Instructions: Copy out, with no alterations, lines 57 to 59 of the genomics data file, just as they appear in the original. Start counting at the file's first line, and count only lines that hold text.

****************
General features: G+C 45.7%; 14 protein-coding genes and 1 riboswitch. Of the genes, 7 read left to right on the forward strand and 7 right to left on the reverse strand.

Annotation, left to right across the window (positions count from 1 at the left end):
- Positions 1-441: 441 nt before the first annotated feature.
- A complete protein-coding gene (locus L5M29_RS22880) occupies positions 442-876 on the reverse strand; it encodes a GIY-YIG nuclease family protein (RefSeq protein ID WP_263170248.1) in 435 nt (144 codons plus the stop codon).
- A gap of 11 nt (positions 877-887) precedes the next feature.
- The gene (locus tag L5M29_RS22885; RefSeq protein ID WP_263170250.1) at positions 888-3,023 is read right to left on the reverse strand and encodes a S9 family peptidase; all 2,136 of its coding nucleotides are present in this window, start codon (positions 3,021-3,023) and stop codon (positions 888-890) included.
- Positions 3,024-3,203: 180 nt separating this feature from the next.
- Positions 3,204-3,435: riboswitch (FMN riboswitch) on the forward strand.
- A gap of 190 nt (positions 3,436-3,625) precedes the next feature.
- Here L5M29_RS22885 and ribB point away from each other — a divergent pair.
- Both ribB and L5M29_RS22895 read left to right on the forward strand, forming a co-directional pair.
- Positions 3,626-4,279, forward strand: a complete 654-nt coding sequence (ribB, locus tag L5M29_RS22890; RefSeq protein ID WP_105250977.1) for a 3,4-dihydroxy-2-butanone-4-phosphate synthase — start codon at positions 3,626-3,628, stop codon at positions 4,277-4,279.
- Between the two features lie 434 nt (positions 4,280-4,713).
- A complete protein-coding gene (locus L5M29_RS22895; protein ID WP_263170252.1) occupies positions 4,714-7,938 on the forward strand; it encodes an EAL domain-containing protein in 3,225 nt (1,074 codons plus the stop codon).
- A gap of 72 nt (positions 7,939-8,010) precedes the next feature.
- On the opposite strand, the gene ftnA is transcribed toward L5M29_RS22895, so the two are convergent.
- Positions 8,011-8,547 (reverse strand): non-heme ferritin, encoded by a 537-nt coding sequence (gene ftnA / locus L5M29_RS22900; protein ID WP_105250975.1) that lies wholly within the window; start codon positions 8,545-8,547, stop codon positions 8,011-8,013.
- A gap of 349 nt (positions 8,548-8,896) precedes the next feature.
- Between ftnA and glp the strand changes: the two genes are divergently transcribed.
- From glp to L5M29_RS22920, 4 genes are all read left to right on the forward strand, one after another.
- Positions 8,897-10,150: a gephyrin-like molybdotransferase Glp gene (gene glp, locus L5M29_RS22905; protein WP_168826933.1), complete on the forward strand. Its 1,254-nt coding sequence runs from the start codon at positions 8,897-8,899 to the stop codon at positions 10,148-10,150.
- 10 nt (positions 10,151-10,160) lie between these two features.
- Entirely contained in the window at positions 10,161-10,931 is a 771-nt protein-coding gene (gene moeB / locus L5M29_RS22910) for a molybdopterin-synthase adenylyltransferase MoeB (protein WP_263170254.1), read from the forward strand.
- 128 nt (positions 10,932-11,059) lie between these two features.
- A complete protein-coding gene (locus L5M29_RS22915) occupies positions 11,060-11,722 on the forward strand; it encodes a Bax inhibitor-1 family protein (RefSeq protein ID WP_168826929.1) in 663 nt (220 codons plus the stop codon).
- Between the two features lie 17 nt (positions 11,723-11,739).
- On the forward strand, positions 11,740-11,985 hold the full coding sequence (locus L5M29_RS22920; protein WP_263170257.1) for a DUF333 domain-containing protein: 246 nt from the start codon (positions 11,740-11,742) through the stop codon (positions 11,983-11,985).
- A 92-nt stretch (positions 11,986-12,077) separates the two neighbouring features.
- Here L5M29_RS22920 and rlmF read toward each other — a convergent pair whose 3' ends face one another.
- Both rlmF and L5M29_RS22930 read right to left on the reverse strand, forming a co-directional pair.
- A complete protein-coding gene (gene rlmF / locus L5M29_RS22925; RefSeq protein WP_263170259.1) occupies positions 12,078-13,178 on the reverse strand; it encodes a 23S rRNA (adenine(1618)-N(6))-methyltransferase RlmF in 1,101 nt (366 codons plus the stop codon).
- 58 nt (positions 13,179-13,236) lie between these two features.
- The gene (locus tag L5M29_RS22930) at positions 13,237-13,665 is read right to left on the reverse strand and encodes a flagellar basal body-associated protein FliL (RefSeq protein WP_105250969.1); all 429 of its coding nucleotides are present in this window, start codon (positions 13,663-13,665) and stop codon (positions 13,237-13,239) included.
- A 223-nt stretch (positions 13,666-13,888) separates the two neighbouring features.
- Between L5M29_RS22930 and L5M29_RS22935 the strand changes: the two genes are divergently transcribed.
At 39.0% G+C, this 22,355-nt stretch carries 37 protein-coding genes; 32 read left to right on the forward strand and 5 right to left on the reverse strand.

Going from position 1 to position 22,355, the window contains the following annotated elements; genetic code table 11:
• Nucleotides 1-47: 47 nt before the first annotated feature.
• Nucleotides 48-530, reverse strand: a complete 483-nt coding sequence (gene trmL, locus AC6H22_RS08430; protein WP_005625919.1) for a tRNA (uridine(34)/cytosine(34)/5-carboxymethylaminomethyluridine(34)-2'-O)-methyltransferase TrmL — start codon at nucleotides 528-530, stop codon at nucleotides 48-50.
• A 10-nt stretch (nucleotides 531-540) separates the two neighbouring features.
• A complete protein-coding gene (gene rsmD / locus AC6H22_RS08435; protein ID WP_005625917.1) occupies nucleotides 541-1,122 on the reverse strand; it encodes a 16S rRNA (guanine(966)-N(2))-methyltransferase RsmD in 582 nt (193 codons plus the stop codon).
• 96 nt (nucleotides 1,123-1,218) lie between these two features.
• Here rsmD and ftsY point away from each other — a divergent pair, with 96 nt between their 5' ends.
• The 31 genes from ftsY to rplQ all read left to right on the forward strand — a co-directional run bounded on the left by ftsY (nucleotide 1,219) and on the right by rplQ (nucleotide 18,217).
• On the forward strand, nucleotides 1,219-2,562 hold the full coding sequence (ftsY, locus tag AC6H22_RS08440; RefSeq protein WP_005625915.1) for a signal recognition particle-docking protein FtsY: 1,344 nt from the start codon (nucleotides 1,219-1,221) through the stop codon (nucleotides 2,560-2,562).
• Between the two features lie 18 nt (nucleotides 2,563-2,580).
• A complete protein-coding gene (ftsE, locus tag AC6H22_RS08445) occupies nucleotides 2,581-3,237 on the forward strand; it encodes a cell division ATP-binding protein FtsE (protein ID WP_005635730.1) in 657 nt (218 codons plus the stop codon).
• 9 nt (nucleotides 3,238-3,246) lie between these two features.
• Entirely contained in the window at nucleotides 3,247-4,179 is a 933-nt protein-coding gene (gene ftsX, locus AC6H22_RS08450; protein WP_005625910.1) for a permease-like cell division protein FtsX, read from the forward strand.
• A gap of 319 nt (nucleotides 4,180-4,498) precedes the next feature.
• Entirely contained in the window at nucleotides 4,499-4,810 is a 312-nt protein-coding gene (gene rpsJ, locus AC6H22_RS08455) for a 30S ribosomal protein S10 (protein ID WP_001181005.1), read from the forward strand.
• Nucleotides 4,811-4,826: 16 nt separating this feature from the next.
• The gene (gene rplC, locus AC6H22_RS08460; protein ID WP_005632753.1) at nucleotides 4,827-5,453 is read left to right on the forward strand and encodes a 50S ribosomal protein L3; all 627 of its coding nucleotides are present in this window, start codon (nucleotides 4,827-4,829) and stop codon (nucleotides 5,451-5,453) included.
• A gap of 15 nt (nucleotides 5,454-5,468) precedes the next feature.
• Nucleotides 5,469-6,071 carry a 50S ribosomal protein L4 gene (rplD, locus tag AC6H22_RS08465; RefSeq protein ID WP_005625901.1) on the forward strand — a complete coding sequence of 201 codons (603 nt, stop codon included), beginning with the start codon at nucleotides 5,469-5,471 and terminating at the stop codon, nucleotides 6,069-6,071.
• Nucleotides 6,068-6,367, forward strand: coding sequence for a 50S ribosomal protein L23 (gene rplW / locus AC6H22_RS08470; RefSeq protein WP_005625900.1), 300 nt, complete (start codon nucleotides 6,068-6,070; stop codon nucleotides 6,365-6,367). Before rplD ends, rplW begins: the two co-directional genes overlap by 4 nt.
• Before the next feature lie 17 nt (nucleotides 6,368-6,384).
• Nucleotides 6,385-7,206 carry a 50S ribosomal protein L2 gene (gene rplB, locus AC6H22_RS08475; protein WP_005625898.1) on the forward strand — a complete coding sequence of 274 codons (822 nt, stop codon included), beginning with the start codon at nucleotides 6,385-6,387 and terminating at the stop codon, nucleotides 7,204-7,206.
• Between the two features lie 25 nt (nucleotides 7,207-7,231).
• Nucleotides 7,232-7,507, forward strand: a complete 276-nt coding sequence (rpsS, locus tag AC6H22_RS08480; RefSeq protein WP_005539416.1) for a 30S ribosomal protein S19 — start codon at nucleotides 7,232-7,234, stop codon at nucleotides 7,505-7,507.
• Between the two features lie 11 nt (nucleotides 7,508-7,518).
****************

• Before the next feature lie 17 nt (nucleotides 6,368-6,384).
• Nucleotides 6,385-7,206 carry a 50S ribosomal protein L2 gene (gene rplB, locus AC6H22_RS08475; protein WP_005625898.1) on the forward strand — a complete coding sequence of 274 codons (822 nt, stop codon included), beginning with the start codon at nucleotides 6,385-6,387 and terminating at the stop codon, nucleotides 7,204-7,206.
• Between the two features lie 25 nt (nucleotides 7,207-7,231).